Rahm Emanuel is the latest in a long tradition of can-do Chicago mayors, the kind more interested in getting stuff done than in how it gets done.
There is something to be said for that. We’re thinking here of how Emanuel’s predecessor, Richard M. Daley, finally rid our city in 2003 of an inappropriate lakefront airport, Meigs Field, by calling in bulldozers to tear up the runways in the middle of the night. Not exactly democracy in action, but we can’t complain about the result.
But, as Emanuel constantly is being reminded, process — how stuff gets done — is every bit or even more important when the matter at hand deeply affects the great majority of Chicagoans in their daily lives. It is not enough, to be specific, to reform the city’s system of oversight over the Chicago Police Department; the people of Chicago must feel they own that reform — that they were consulted as true partners in shaping the solution — if it is to be accepted and effective.
If that takes months instead of weeks, so be it. If that requires any number of contentious neighborhood public hearings, so be it.
Emanuel had hoped to introduce a package of proposals at the July 20 City Council meeting to replace the city’s current police oversight agency, the Independent Police Review Authority, with a new multilayered system of police accountability. But he backtracked Wednesday when critics slammed him for scheduling just two public hearings, both on workdays following the Fourth of July weekend. The mayor’s office now says four more neighborhood hearings will be scheduled, though that will push back action by the Council until the fall.
Emanuel is a man in a hurry. Always. It is his strength and his weakness. He keeps a mental checklist of jobs to get done and, in conversation, likes to check off accomplishments: One, two, three. And at the top of the mayor’s to-do list right now is restoring trust in the Chicago Police Department after a series of devastating scandals, most notably the 2014 police shooting of 17-year-old Laquan McDonald.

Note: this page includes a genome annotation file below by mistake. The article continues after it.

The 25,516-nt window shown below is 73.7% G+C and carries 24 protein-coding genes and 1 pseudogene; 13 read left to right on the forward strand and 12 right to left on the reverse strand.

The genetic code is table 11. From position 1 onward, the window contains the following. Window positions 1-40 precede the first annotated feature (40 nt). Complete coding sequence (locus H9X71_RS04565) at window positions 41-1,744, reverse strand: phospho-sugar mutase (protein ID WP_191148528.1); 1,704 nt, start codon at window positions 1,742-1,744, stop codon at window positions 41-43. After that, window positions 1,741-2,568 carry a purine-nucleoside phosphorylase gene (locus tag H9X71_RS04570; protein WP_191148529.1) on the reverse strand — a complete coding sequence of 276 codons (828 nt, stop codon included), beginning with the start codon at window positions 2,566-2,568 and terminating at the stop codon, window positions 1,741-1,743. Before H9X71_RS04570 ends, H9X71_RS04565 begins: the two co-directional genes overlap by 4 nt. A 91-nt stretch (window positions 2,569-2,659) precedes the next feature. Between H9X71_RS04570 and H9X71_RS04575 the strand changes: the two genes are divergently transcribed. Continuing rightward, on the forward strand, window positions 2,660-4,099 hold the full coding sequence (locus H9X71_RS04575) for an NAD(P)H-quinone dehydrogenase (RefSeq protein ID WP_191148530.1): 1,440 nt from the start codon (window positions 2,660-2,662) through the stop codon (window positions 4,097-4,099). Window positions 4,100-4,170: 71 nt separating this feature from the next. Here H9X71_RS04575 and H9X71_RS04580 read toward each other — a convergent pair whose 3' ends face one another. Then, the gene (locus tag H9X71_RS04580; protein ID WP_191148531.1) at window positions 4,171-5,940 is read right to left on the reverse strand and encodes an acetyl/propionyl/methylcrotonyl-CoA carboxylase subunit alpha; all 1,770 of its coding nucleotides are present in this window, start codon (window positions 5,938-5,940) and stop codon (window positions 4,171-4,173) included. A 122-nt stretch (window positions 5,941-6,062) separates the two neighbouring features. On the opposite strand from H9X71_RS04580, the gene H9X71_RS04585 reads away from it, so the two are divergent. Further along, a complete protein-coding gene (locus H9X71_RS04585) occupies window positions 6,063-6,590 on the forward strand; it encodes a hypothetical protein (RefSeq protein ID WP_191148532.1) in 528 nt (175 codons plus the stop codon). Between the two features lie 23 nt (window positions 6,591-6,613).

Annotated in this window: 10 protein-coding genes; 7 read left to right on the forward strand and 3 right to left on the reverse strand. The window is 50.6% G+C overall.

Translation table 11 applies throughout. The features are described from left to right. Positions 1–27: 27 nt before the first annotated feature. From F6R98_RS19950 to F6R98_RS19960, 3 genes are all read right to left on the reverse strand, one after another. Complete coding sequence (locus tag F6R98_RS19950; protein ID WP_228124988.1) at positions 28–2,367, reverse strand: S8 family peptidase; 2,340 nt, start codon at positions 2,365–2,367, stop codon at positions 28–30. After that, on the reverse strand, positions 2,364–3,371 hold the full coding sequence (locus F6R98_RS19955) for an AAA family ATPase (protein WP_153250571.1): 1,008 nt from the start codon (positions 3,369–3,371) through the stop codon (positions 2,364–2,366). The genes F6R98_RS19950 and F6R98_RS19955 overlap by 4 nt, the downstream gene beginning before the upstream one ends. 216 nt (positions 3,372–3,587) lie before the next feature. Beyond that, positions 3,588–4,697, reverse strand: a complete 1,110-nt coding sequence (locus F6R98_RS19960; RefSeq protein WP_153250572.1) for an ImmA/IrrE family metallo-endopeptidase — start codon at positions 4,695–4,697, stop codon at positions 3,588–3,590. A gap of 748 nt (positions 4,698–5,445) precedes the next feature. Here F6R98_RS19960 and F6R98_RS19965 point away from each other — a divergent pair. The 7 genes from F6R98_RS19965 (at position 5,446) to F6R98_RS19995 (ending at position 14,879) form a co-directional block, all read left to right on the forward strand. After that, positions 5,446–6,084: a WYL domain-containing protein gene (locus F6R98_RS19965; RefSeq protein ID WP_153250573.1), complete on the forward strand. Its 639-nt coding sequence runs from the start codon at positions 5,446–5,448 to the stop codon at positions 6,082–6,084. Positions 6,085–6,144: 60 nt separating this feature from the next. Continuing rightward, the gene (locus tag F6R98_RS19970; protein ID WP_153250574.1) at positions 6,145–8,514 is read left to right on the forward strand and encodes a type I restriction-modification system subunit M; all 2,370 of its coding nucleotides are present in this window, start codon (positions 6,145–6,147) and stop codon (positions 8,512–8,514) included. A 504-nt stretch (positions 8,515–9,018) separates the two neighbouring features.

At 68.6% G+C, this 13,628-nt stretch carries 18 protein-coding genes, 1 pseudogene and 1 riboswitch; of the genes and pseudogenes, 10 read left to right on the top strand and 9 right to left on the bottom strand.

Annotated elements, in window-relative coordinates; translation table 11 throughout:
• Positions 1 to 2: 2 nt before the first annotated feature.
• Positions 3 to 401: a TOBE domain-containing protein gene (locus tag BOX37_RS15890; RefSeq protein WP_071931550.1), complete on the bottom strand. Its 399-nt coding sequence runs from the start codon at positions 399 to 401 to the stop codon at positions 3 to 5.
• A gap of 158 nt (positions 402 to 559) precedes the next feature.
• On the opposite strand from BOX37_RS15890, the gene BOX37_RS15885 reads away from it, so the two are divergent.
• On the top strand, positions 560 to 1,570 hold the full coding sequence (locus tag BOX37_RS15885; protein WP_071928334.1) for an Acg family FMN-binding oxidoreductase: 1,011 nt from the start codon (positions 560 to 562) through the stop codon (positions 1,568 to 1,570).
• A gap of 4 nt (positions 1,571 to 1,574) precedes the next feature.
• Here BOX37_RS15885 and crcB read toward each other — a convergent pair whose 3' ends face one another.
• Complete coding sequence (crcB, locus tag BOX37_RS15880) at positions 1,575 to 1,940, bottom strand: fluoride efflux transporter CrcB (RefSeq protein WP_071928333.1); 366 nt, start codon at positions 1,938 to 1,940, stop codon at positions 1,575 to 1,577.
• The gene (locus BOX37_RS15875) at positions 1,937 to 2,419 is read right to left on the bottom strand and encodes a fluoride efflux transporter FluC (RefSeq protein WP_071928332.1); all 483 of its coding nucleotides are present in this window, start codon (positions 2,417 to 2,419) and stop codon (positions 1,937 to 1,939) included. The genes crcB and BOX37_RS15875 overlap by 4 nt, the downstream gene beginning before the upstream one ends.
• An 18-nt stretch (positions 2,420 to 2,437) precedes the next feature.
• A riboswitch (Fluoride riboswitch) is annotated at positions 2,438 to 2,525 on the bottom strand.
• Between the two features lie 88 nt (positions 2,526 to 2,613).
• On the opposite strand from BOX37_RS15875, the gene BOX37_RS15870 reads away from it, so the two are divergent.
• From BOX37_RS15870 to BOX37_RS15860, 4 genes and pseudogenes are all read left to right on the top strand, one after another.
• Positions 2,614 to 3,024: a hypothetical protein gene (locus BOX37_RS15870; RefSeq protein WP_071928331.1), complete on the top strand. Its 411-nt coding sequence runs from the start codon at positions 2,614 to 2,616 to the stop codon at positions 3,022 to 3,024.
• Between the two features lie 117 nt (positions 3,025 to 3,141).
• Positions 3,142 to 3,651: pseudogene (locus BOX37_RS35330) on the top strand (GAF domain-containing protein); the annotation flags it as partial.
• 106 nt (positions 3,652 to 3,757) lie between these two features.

Chicago is not alone in this, of course, as we are reminded by horrific events elsewhere in just the last few days. Police shootings with possible racial overtones are a national scandal. Witness the shooting on Tuesday of Alton Sterling in Baton Rouge, La., and the shooting on Wednesday of Philando Castile in Falcon Heights, Minn.
On Tuesday in Chicago, in response to criticism about the limited public hearings, the mayor’s press office sent out one of those familiar Emanuel lists of accomplishments, summarizing what the mayor has done so far to make the police more accountable. He has, according to the list, established a Bureau of Professional Standards within the department, drawn up new police protocols for dealing with people who are possibly mentally ill, and set new rules for the release of videos related to police shootings.
Those are real achievements. They undercut the accusation of critics who say Emanuel is not serious about police reform. But they also make it hard to understand how the mayor, having clearly immersed himself in this sensitive issue, failed to appreciate the enormous importance, at this time, of a fully grass-roots process.
Scheduling a couple of tightly controlled public hearings, inconveniently at City Hall, is just no way to win back public trust in the Police Department — or in the mayor.
As a general rule, we might add, Chicago public agencies have often done a miserable job of holding public hearings at a time and in a place that might actually allow members of the public to show up and speak their mind.
Most egregious has been the Chicago Board of Education’s long-criticized policy of holding meetings during banker’s hours — starting around 10:30 a.m. — at the board’s downtown headquarters. That means principals and teachers have to take a day off from school to attend. And if you’re a working parent, good luck with that. People who do show up to speak are limited to two minutes, timed by a stop clock attached to the speaker’s podium.
Mayor Emanuel is in a tough spot. We get that. When he moves quickly on police reform, critics say he’s not listening to the community. If he moves more deliberately, the same critics will ask what’s taking him so long — especially if there is another police-related shooting in the interim. On this road to reform, there is no agreed-upon speed limit.
But on a matter of such fundamental importance to our city — overhauling the entire system of police oversight — better to err on the side of listening to every voice and taking seriously every suggestion. There should be no rush.
At stake is the ability of Chicagoans to trust, support and work with the police. At stake, as well, is the ability of every police officer to be treated with respect and judged fairly.
There’s more on the line than whether to close a little lakefront airport.
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